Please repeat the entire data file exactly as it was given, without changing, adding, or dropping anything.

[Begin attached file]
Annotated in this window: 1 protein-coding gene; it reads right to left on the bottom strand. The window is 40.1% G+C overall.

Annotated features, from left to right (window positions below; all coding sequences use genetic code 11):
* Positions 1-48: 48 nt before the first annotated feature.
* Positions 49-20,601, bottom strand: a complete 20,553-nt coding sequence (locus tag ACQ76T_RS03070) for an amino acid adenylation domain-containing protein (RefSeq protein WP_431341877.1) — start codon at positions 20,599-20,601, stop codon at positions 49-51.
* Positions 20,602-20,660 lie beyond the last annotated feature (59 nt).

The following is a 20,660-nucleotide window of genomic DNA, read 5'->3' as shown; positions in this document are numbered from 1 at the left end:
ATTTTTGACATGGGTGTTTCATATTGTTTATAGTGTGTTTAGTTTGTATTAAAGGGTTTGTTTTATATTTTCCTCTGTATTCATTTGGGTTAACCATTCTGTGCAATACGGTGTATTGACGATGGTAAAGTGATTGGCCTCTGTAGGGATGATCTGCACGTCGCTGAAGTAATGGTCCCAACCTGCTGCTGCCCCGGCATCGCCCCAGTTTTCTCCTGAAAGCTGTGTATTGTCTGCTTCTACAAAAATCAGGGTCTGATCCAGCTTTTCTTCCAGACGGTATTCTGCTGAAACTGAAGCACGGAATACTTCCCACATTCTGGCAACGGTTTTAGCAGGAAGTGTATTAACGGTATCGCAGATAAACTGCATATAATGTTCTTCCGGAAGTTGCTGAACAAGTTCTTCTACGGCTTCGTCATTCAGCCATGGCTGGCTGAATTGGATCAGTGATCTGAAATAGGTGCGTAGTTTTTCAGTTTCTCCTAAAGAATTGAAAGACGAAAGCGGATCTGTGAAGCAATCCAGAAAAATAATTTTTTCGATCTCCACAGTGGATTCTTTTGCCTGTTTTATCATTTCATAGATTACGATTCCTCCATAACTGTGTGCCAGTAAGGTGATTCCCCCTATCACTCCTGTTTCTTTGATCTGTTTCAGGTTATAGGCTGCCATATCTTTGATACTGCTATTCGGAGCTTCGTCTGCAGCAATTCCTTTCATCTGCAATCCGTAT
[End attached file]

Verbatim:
Annotated in this window: 1 protein-coding gene; it reads right to left on the bottom strand. The window is 40.1% G+C overall.

Annotated features, from left to right (window positions below; all coding sequences use genetic code 11):
* Positions 1-48: 48 nt before the first annotated feature.
* Positions 49-20,601, bottom strand: a complete 20,553-nt coding sequence (locus tag ACQ76T_RS03070) for an amino acid adenylation domain-containing protein (RefSeq protein WP_431341877.1) — start codon at positions 20,599-20,601, stop codon at positions 49-51.
* Positions 20,602-20,660 lie beyond the last annotated feature (59 nt).

The following is a 20,660-nucleotide window of genomic DNA, read 5'->3' as shown; positions in this document are numbered from 1 at the left end:
ATTTTTGACATGGGTGTTTCATATTGTTTATAGTGTGTTTAGTTTGTATTAAAGGGTTTGTTTTATATTTTCCTCTGTATTCATTTGGGTTAACCATTCTGTGCAATACGGTGTATTGACGATGGTAAAGTGATTGGCCTCTGTAGGGATGATCTGCACGTCGCTGAAGTAATGGTCCCAACCTGCTGCTGCCCCGGCATCGCCCCAGTTTTCTCCTGAAAGCTGTGTATTGTCTGCTTCTACAAAAATCAGGGTCTGATCCAGCTTTTCTTCCAGACGGTATTCTGCTGAAACTGAAGCACGGAATACTTCCCACATTCTGGCAACGGTTTTAGCAGGAAGTGTATTAACGGTATCGCAGATAAACTGCATATAATGTTCTTCCGGAAGTTGCTGAACAAGTTCTTCTACGGCTTCGTCATTCAGCCATGGCTGGCTGAATTGGATCAGTGATCTGAAATAGGTGCGTAGTTTTTCAGTTTCTCCTAAAGAATTGAAAGACGAAAGCGGATCTGTGAAGCAATCCAGAAAAATAATTTTTTCGATCTCCACAGTGGATTCTTTTGCCTGTTTTATCATTTCATAGATTACGATTCCTCCATAACTGTGTGCCAGTAAGGTGATTCCCCCTATCACTCCTGTTTCTTTGATCTGTTTCAGGTTATAGGCTGCCATATCTTTGATACTGCTATTCGGAGCTTCGTCTGCAGCAATTCCTTTCATCTGCAATCCGTAT